My good friend Ramesh visited a temple on my say so, and I found myself commenting on his blog on some aspects of one of the temples. I was inspired to write this.
The wind was picking up, and clouds darkened the sky, as I stepped into the Nanguneri Temple. The entrance into the temple is via a long corridor. The ceiling is covered by mats knitted and installed there by a philanthropic business family who claim ancestry from the area. As you exit the corridor, the temple’s entrance beckons. I turn right following the tour leader V Sriram. He points out to me what parts of the temple Gopuram are relatively modern and which date back to the Nayaka era some 450 years prior. We make our way to the temple tank to the side. It takes my breath away. We walk to a pavilion of sorts designed to provide access to the tank. Sriram says that it is probably a later addition and asks us to notice its distinctly Islamic aspects. The water body is dry, but even so, its huge. About three-quarters of a kilometre away is a small mandapam which was supposed to be the centre of the tank. The rain starts to spatter about us, and then the skies open up.
Sriram wonders whether we should make a run for the temple but the intensity of the downpour kills that thought dead. Instead we decide to hunker down in the pavilion and Amritha is persuaded to sing. She starts the shruti on her tablet, with that very modern of accessories. No accompaniments, no amplification. Music Unplugged. In the middle of a quickening downpour, as we look out towards the vast and empty temple tank, every one is aware of how much of a benediction this rain it to this parched land, just as Amrita’s voice penetrates the sound of the raindrops.
What could be better than this, I wonder?
A visit to a South Indian temple is always a blissful experience for me. Whether it’s a small, roadside Pillaiyar Koil, or a big affair like Meenakshi Amman Temple in Madurai, there are so many small things that you notice that are in common. The semiotics are comfortingly the same – the kolam drawn on soil wetted with a mixture of cowdung and mud; the stems of banana trees tied at the gates; the passageway to the sanctum sanctorum in a bigger temple lined with pillars; the dhwajastambham (the flagmast); the nandi bull which is big or small depending on the size of the temple and the wealth of its benefactors; the shrines to ancillary deities on the sides, with a priest in attendance ready to do an aarti and collect offerings on the plate; and then the main temple with its garba-griha. The smells of ghee, burning oil, bananas and flowers waft to your nostrils – along with the smell of bats in older and larger temples.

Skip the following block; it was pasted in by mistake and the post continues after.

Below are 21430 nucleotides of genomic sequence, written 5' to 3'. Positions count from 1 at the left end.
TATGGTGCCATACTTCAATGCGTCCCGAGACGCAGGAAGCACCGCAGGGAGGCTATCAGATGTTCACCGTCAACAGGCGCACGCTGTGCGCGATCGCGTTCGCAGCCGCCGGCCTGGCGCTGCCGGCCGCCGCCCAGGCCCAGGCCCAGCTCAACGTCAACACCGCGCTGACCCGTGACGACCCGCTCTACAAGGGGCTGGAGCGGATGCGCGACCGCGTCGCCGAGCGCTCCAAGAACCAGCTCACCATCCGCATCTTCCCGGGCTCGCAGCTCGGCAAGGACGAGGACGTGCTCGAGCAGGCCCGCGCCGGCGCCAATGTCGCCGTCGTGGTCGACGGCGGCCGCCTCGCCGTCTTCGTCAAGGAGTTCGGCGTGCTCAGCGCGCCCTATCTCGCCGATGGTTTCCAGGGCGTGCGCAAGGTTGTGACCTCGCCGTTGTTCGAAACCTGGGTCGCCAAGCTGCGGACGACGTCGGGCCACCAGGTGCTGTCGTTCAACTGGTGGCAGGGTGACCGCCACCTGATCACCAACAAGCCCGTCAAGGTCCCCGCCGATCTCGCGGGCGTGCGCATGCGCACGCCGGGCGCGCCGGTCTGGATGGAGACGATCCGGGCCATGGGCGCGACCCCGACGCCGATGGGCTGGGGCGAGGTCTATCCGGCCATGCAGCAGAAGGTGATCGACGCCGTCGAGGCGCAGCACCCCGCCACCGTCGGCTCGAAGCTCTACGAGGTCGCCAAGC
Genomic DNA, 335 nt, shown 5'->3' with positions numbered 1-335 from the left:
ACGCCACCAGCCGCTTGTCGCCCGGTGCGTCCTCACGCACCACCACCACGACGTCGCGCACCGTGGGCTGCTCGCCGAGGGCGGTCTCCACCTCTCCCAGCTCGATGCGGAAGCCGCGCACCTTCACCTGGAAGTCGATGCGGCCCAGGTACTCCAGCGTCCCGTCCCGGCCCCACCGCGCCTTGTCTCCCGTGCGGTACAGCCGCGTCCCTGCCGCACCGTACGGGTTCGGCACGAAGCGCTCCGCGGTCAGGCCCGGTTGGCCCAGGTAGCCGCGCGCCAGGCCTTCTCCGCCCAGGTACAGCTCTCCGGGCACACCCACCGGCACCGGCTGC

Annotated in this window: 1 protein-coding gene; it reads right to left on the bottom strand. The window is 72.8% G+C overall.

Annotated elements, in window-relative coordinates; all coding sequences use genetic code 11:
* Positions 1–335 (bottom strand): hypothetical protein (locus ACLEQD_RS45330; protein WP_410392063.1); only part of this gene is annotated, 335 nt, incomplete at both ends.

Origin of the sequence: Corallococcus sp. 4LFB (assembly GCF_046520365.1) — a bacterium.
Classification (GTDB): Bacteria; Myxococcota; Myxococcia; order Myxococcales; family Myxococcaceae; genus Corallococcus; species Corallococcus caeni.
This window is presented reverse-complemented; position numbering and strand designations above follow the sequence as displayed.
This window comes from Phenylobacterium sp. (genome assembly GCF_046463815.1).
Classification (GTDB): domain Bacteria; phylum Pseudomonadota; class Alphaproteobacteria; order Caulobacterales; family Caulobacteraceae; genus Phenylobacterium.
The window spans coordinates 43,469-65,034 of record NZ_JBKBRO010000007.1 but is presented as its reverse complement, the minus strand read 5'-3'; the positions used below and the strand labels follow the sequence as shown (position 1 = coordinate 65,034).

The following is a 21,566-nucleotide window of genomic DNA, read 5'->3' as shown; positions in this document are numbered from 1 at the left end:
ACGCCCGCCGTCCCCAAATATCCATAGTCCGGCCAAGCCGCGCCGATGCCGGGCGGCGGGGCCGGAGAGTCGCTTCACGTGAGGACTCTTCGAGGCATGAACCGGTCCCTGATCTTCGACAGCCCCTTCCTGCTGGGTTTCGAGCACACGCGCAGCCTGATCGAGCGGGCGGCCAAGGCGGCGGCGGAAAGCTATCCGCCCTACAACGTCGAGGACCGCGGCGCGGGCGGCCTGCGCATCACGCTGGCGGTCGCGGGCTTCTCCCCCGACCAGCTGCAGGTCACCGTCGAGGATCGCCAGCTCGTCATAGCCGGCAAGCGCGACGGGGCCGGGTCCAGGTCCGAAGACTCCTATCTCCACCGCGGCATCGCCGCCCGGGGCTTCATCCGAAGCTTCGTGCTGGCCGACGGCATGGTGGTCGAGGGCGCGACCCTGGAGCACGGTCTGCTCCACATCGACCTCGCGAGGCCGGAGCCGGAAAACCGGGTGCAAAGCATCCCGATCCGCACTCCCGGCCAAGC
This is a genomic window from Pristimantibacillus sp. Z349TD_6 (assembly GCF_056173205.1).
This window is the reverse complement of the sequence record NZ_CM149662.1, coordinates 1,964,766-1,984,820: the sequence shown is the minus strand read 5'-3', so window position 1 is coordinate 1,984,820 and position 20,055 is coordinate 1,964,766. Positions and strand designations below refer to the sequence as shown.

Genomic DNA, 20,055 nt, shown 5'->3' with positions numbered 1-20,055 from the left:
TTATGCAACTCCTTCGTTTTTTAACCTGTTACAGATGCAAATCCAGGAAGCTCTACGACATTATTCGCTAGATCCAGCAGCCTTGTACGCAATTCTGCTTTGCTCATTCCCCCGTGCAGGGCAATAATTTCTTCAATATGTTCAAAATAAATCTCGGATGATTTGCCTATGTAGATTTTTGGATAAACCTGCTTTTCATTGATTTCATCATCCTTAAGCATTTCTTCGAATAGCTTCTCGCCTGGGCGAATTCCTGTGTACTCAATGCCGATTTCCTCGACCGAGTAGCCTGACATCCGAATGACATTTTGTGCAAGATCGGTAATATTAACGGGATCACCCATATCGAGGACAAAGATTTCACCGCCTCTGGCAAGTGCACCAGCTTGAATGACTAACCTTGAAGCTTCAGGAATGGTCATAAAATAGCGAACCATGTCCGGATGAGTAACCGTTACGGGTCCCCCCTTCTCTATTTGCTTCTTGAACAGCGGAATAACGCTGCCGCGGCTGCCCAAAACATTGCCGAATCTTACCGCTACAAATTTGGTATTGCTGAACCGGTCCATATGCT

My personal fascination with the Hindu temple began in December 1984. I had been recruited by a large foreign bank as an officer trainee out of business school. Within a week I got turfed out on medical grounds, and after I secured alternate employment I spent a week in Tamil Nadu literally bumming around. One December day I walked into the Madurai Meenakshi Amman temple and was hooked. It was the first time I was going to a temple all by myself. I found that my solitude afforded me the sensation of looking at the architecture, the structures, the idols and the people anew.
My previous religious experiences had all been under the tutelage of my family. I come from a very religious household where my very strict and domineering father managed to convert the house into a puritanical monument to Hinduism, leavened only by his fondness for scotch whisky, mutton curry and Wills Filters. Religion was always a duty. Failure to observe duty was punishable. Carnatic music was good because it was devotional. Through two years in business school, away from home for the first time, I rebelled against all that. And just a year after, the visit to Madurai Meenakshi Amman temple re-introduced me to the world of temples. Luckily enough, some years later I met my wife and married her. One day, I was whistling something and she asked me “Hey that is Karahara Priya!”. I told her I had heard it at home, being played by Nadaswara Vidwan Karaikurichi Arunachalam on Diwali days before the ritual oil bath. She smiled with delight and began my education into Carnatic music which continues to this day, 30 years later. And we both enjoy temples, together.